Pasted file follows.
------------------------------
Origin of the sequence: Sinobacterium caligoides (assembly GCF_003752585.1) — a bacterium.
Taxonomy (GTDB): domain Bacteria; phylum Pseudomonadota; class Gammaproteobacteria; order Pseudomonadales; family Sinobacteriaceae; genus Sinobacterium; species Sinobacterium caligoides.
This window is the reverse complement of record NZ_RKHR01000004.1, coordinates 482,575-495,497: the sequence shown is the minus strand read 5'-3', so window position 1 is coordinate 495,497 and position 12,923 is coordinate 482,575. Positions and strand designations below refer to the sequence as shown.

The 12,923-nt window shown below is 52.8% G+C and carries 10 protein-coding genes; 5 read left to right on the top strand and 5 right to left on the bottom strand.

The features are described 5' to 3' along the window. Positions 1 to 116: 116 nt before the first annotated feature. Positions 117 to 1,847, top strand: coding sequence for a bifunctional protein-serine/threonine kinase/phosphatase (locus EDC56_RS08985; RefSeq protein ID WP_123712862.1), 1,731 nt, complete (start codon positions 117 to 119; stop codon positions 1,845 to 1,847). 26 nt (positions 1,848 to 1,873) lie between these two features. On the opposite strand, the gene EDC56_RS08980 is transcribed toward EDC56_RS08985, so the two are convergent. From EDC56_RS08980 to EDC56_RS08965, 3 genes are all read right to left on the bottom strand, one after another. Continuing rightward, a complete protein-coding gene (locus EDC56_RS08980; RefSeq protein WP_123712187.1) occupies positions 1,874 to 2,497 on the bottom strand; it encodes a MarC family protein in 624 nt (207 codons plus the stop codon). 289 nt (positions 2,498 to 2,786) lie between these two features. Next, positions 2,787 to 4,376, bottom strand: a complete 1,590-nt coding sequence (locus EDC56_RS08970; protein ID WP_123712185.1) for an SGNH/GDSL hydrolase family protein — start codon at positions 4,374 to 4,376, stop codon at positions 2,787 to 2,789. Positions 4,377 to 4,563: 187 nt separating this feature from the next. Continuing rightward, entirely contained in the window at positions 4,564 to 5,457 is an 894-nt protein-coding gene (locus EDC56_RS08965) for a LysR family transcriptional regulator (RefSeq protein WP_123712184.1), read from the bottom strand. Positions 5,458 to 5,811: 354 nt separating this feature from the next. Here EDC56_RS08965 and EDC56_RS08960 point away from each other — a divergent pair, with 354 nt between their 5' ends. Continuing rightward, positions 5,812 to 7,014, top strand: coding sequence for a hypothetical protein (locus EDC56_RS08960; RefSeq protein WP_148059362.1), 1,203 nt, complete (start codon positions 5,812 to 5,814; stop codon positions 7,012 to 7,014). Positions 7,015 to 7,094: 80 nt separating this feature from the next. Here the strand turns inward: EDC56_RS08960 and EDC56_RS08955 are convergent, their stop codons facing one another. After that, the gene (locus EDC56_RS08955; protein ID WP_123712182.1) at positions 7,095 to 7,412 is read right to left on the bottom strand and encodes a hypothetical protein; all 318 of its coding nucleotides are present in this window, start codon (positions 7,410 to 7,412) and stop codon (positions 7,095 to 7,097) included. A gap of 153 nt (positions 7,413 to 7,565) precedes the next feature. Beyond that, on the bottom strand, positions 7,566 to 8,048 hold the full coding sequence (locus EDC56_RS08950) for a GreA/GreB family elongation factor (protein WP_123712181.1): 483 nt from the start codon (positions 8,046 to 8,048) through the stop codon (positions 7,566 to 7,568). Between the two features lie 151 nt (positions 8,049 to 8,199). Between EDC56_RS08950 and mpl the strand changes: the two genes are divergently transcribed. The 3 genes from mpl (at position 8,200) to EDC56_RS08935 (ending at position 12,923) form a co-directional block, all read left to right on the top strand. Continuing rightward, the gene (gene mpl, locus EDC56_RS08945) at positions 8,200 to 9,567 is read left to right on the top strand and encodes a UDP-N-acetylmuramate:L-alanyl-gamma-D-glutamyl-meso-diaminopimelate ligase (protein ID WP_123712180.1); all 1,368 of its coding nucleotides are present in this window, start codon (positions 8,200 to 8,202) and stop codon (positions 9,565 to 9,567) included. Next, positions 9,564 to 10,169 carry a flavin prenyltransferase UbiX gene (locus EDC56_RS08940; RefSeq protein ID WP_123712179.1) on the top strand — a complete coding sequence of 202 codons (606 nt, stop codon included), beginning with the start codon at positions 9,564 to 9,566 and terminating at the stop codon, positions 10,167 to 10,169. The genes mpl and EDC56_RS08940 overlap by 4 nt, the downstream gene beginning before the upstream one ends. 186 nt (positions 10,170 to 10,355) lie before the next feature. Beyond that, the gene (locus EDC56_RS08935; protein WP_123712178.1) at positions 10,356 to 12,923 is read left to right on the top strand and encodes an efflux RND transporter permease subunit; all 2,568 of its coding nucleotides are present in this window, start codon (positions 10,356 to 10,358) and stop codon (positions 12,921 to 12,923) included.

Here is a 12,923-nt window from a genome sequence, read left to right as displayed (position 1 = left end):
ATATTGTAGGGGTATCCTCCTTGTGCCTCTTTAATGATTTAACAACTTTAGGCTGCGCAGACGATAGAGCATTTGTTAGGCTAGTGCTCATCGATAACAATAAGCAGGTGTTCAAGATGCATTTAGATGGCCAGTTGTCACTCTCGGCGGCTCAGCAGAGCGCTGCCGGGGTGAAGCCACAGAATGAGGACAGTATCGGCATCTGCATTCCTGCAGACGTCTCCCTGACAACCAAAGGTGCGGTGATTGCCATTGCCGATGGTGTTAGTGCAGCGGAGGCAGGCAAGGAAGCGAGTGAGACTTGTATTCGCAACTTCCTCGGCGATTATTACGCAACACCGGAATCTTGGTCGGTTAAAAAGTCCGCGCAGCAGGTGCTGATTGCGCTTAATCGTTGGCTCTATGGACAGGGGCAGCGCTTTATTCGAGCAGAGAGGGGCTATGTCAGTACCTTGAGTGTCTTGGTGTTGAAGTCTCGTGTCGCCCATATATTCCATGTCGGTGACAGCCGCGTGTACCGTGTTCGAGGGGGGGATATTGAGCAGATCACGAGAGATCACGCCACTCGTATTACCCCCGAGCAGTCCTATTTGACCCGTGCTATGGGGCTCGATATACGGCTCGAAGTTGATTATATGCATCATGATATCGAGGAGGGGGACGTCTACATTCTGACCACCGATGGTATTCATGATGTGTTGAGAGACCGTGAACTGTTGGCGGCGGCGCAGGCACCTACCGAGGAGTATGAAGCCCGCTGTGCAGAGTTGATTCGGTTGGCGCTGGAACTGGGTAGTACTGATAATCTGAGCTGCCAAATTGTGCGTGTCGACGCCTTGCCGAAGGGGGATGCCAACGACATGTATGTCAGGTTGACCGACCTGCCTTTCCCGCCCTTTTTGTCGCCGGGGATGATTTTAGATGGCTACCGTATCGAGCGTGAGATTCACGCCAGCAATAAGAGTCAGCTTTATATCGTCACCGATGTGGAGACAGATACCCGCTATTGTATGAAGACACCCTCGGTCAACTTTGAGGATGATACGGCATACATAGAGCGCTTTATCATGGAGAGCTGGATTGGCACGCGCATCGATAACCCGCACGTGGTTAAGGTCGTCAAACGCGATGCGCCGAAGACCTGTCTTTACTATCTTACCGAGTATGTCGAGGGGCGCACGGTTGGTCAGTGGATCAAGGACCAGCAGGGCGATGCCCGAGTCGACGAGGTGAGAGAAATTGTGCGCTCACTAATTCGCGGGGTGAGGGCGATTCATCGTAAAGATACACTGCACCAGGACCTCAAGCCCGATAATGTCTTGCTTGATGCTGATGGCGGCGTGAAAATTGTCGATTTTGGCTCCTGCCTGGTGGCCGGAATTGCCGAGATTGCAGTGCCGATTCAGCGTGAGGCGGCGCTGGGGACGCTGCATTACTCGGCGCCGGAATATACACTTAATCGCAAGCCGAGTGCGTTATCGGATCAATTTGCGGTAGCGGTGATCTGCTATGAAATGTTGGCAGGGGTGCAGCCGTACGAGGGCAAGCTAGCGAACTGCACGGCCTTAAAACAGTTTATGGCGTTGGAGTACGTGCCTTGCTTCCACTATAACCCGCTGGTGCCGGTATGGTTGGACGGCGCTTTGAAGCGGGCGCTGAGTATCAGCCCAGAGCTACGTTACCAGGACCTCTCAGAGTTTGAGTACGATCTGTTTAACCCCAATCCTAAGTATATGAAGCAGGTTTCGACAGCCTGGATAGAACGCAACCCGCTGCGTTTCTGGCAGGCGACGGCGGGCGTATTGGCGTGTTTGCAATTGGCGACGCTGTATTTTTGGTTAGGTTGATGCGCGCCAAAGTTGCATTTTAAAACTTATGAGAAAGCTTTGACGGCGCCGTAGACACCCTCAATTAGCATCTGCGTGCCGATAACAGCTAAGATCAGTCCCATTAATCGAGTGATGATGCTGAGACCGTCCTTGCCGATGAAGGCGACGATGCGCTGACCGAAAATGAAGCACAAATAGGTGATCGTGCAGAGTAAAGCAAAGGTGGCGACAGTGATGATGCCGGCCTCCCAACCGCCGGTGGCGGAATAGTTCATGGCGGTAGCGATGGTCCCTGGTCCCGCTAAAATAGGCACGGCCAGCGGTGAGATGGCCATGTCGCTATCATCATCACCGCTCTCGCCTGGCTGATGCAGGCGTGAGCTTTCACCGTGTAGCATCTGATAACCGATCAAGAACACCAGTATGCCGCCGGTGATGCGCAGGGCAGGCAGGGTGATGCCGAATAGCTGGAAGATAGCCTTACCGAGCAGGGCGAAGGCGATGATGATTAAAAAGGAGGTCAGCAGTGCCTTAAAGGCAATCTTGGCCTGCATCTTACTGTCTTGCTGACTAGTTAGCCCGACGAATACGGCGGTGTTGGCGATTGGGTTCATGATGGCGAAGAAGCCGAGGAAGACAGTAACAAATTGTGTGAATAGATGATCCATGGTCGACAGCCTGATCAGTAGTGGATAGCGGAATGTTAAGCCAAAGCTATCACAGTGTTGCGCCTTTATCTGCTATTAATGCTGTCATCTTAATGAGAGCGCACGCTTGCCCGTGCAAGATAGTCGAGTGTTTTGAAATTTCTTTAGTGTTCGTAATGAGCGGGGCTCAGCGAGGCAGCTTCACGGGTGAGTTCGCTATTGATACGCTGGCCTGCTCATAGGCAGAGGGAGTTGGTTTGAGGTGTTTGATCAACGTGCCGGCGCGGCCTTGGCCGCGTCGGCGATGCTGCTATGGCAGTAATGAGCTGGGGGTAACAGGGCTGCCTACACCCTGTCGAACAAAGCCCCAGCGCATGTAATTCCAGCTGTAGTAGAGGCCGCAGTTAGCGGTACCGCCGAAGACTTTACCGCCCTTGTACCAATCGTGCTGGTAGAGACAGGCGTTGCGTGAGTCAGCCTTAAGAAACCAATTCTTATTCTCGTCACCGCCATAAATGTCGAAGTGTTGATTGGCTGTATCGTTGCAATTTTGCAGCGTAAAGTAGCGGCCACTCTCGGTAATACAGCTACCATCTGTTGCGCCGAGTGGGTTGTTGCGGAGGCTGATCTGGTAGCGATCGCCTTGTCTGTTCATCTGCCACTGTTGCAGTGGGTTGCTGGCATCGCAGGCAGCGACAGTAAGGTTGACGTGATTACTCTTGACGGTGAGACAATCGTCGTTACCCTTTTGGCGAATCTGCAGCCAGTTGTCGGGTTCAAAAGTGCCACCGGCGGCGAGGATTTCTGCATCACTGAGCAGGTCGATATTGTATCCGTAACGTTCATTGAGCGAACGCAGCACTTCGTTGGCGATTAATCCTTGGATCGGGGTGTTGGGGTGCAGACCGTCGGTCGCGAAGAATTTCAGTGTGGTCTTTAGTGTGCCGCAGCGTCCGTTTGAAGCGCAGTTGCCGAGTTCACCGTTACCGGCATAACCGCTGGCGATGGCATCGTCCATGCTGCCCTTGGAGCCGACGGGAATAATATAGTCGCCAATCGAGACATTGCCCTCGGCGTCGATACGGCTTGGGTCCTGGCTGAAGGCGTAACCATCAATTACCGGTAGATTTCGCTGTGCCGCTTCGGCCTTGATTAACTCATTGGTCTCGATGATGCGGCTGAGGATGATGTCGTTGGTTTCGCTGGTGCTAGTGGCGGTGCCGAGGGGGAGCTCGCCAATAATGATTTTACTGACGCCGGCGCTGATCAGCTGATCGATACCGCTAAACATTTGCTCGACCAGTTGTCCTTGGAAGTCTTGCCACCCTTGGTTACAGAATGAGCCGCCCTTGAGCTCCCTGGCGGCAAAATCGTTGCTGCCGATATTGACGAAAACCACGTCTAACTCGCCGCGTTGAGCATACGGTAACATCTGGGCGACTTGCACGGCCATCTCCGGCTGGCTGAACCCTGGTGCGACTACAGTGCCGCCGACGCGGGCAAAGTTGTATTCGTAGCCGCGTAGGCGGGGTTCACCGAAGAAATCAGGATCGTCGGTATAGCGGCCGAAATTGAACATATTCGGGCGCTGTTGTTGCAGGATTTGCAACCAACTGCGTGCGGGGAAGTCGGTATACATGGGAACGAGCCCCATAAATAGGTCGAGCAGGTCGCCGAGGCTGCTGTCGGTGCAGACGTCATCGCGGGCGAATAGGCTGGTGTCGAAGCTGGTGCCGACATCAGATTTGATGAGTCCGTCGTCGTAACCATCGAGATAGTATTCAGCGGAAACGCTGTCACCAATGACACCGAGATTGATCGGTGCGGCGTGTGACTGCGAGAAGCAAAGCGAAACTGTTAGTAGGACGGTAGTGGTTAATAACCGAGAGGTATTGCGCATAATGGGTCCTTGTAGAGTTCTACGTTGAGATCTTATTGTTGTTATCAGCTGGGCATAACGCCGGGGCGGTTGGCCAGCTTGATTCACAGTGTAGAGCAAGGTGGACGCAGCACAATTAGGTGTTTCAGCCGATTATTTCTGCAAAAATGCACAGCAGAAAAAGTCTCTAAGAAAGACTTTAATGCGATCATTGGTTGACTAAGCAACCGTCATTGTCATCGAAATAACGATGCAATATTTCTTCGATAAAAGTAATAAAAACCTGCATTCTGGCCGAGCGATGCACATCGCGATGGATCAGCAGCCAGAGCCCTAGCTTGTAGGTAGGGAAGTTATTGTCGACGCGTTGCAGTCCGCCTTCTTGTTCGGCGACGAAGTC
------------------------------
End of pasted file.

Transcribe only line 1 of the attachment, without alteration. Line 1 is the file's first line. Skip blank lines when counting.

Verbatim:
Origin of the sequence: Sinobacterium caligoides (assembly GCF_003752585.1) — a bacterium.